Latest Update from ACT Health
Key information for NGOs and residential facilities:
Public Health Directions
- No new Public Health Directions
Geographical areas of risk
- Current geographical areas of risk for COVID-19 transmission in Australia are:
Key Accompanying Public Health Advice for NGOs and residential facilities
- Anyone who is in quarantine under a Public Health Direction should not visit or work in a high-risk setting during their quarantine period, unless they are granted an exemption.
- Anyone who is in quarantine under a Public Health Direction should not provide home-based aged care, disability or other support services, unless they are granted an exemption.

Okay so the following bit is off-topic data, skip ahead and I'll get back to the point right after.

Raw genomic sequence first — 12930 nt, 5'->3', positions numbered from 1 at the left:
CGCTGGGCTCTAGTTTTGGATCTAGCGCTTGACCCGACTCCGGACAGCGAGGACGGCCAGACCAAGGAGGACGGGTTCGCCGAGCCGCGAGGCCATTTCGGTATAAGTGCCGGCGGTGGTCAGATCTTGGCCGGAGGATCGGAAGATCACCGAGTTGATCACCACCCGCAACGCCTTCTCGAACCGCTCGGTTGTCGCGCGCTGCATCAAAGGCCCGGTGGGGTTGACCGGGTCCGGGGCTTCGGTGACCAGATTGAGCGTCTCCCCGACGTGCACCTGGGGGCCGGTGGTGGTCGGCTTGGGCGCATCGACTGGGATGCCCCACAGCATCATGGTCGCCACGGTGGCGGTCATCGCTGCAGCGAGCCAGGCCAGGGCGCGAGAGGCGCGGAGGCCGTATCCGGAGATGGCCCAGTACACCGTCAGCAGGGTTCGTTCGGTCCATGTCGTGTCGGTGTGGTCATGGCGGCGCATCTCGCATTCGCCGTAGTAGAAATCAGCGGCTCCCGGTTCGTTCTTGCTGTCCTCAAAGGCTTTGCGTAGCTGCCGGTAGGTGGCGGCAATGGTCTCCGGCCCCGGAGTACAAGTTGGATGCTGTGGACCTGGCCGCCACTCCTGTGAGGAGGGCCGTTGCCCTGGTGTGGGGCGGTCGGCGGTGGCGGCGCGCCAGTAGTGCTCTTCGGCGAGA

- People who have been in a geographical area of risk in the last 14 days should not visit or work in a high-risk setting for 14 days since leaving these areas.
- People who have been in a geographical area of risk in the last 14 days should not provide home-based aged care, disability or other support services for 14 days since leaving these areas.
- If the service deems it is essential for the staff member to continue in their role:
- If they are not in quarantine under a Public Health Direction (see above), the staff member’s manager should undertake a risk assessment to determine whether it is appropriate for the staff member to return to work. Considerations include the staff member’s risk of exposure to COVID-19, duration of close physical contact with clients and client vulnerability to COVID-19. ACT Health can assist with the risk assessment.